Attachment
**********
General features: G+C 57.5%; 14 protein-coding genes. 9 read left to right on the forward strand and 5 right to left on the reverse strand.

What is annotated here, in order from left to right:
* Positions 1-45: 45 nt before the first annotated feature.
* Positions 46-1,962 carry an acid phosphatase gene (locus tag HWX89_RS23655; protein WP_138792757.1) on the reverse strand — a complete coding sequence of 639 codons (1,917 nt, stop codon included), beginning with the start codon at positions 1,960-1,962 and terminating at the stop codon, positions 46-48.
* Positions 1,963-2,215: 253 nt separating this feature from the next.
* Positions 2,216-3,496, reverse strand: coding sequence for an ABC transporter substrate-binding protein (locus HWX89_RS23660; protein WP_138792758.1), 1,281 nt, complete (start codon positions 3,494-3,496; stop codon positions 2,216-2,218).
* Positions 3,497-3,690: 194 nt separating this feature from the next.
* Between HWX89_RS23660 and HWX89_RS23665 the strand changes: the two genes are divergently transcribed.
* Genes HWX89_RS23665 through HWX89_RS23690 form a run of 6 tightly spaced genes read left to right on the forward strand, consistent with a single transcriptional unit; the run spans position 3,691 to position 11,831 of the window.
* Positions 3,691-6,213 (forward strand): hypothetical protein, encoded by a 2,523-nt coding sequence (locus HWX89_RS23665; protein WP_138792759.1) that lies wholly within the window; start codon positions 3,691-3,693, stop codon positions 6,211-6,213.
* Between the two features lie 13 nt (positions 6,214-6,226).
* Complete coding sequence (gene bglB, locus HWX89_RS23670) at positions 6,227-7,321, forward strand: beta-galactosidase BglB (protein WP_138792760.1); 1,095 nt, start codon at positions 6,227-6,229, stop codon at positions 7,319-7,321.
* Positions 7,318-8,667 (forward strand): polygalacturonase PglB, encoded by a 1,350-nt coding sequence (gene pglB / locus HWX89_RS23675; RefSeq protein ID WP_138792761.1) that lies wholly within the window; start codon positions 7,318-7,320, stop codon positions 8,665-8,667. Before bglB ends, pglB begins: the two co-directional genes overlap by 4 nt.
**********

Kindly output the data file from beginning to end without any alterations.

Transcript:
General features: G+C 57.5%; 14 protein-coding genes. 9 read left to right on the forward strand and 5 right to left on the reverse strand.

What is annotated here, in order from left to right:
* Positions 1-45: 45 nt before the first annotated feature.
* Positions 46-1,962 carry an acid phosphatase gene (locus tag HWX89_RS23655; protein WP_138792757.1) on the reverse strand — a complete coding sequence of 639 codons (1,917 nt, stop codon included), beginning with the start codon at positions 1,960-1,962 and terminating at the stop codon, positions 46-48.
* Positions 1,963-2,215: 253 nt separating this feature from the next.
* Positions 2,216-3,496, reverse strand: coding sequence for an ABC transporter substrate-binding protein (locus HWX89_RS23660; protein WP_138792758.1), 1,281 nt, complete (start codon positions 3,494-3,496; stop codon positions 2,216-2,218).
* Positions 3,497-3,690: 194 nt separating this feature from the next.
* Between HWX89_RS23660 and HWX89_RS23665 the strand changes: the two genes are divergently transcribed.
* Genes HWX89_RS23665 through HWX89_RS23690 form a run of 6 tightly spaced genes read left to right on the forward strand, consistent with a single transcriptional unit; the run spans position 3,691 to position 11,831 of the window.
* Positions 3,691-6,213 (forward strand): hypothetical protein, encoded by a 2,523-nt coding sequence (locus HWX89_RS23665; protein WP_138792759.1) that lies wholly within the window; start codon positions 3,691-3,693, stop codon positions 6,211-6,213.
* Between the two features lie 13 nt (positions 6,214-6,226).
* Complete coding sequence (gene bglB, locus HWX89_RS23670) at positions 6,227-7,321, forward strand: beta-galactosidase BglB (protein WP_138792760.1); 1,095 nt, start codon at positions 6,227-6,229, stop codon at positions 7,319-7,321.
* Positions 7,318-8,667 (forward strand): polygalacturonase PglB, encoded by a 1,350-nt coding sequence (gene pglB / locus HWX89_RS23675; RefSeq protein ID WP_138792761.1) that lies wholly within the window; start codon positions 7,318-7,320, stop codon positions 8,665-8,667. Before bglB ends, pglB begins: the two co-directional genes overlap by 4 nt.